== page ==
Letter of Jude
Young People's Bible Dictionary
by Barbara Smith (Philadelphia: Westminster, 1965)
Jude, The Letter of ("Jude" is a variation of "Judas"). N.T. book; a letter written to several or all of the churches, combating the false teaching that God's grace allows people to do anything they please. The letter was written toward the close of the first century, after the death of the apostles. The writer may have been a brother of Jesus. Mark 6:3.
Harper’s Bible Dictionary
edited by Paul J. Achtemier (San Francisco: Harper and Row, 1985)
You are strongly recommended to add to your library the excellent revised edition of Harper's Bible Dictionary titled, The Harper Collins Bible Dictionary, Revised Edition, edited by Paul J. Achtemeier, with the Society of Biblical Literature (NY: Harper Collins, 1996). It is currently the best one-volume Bible dictionary in English, and it is available at Border's Books, Christian Science Reading Rooms, http://www.borders.com, or http://www.christianbook.com.
Jude, the Letter of, one of the ‘catholic’ or ‘general’ Epistles of the nt. The author, who describes himself as ‘Jude, a servant of Jesus Christ and brother of James’ (v. 1), has traditionally been identified with Judas, one of the brothers of Jesus (Matt. 13:55; Mark 6:3). The internal evidence of the book, however, makes such an identification unlikely. The author’s purpose is to challenge his readers to contend for the faith ‘once for all delivered to the saints’ (v. 3) and to summon his readers to ‘remember’ the words of the apostles (v. 17). These appeals to the readers suggest that the author is not a contemporary of the apostles.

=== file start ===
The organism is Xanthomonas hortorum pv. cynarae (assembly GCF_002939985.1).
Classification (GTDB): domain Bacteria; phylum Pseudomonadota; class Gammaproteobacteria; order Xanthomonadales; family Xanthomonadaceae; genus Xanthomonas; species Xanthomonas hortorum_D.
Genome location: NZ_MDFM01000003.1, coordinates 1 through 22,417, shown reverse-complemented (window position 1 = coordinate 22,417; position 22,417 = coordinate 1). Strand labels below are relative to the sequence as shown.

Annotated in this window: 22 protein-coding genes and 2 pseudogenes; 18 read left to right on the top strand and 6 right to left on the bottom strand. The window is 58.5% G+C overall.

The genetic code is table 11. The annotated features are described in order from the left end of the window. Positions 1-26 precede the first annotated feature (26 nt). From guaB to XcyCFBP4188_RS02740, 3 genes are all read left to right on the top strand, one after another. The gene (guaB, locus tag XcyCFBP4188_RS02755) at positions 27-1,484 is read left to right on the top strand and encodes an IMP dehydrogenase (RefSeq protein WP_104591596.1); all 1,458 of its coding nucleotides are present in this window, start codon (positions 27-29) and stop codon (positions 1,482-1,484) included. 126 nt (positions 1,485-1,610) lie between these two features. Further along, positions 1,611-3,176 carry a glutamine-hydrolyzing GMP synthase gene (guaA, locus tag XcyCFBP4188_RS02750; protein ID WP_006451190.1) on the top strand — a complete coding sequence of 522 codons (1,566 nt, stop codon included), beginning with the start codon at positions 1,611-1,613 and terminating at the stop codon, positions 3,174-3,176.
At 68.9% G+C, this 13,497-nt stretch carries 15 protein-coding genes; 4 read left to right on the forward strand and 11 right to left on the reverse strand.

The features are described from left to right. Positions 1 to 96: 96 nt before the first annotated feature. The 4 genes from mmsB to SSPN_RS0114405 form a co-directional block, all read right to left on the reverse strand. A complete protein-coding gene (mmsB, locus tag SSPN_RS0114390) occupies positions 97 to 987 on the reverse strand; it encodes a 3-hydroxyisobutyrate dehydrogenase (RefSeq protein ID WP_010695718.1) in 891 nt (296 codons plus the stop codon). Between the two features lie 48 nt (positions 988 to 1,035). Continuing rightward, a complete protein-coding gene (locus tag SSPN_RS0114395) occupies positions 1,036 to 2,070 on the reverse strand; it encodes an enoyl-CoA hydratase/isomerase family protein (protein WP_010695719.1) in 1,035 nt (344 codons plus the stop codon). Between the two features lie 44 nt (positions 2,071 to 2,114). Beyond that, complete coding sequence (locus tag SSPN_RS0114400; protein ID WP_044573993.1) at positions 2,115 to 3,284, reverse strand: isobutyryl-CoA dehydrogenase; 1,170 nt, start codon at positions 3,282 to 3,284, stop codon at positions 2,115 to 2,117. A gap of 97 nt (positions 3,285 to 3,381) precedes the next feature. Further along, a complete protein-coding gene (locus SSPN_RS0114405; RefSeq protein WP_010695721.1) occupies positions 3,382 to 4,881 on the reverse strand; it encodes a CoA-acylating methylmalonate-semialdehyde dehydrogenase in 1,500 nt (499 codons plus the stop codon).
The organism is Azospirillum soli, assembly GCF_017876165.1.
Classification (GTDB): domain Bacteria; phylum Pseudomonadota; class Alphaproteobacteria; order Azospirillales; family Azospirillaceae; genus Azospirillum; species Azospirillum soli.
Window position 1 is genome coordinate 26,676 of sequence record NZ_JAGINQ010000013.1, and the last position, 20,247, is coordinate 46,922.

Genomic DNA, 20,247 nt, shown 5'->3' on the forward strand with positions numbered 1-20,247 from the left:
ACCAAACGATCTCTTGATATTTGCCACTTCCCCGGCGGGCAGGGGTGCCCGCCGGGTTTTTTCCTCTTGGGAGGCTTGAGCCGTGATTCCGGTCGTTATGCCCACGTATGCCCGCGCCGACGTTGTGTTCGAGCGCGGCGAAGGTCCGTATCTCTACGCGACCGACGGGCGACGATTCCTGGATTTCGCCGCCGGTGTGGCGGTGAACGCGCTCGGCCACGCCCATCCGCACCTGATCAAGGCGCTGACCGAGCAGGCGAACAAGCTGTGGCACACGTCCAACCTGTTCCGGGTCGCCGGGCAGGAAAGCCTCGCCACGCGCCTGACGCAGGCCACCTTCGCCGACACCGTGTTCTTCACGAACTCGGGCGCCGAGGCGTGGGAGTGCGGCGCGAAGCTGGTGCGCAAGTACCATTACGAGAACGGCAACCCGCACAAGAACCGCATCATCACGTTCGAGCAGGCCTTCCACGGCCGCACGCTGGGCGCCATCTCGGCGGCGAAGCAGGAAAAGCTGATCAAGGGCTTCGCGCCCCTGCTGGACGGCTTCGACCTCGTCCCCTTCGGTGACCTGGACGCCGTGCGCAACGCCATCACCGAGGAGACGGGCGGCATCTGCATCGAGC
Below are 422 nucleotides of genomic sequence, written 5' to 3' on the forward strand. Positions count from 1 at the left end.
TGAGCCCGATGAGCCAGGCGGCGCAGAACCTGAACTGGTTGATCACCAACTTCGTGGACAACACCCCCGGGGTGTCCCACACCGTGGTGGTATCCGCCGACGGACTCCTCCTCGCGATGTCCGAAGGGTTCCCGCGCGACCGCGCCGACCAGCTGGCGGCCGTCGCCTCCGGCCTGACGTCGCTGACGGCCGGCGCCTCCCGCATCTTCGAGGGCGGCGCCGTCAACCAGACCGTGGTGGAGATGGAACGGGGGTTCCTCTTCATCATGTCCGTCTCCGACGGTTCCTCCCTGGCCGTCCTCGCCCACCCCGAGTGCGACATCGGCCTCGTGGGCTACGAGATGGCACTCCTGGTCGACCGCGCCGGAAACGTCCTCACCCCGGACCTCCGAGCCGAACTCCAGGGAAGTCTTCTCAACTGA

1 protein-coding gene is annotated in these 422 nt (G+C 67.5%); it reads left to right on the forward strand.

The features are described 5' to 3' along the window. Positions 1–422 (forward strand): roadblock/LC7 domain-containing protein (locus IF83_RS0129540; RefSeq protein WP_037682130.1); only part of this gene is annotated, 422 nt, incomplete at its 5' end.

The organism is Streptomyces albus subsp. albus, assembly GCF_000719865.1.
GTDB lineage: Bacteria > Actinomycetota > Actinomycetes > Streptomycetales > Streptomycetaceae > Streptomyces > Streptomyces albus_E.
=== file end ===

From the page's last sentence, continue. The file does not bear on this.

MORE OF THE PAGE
The book lacks the common characteristics of an epistle, including the identification of the readers and the closing greetings. Thus, it should be regarded as a tract addressed to Christians generally about the inroads being made by heretical groups who endanger the faith ‘once for all delivered to the saints.’
Because the heretics are described as those who ‘set up divisions’ (v. 19), they are frequently identified by scholars as an early sect of Gnostics. The author’s description of their licentious behavior (vv. 4, 6-8, 12-13, 16) makes such an identification plausible but not certain. Behavior that might be characterized as wanton is a characteristic of some Gnostic groups but not of all, nor is it limited to Gnostic groups.
The denunciations are accompanied by warnings of severe punishment awaiting heretics. The warnings are derived from the ot (v. 7) and from two later Jewish apocalyptic writings, 1 Enoch (vv. 6-15) and The Assumption of Moses (v. 9). Similar material is found in 2 Pet. 2:1-18, suggesting that Jude may be a source for 2 Peter.
The book may be outlined as follows:
I. Salutation (1-2)
II. Purpose for writing (3-4)
III. Judgment on false teachers (5-16)
IV. Warnings and exhortations (17-23)
V. Doxology (24-25).
Edited for BibleTexts.com by Robert Nguyen Cramer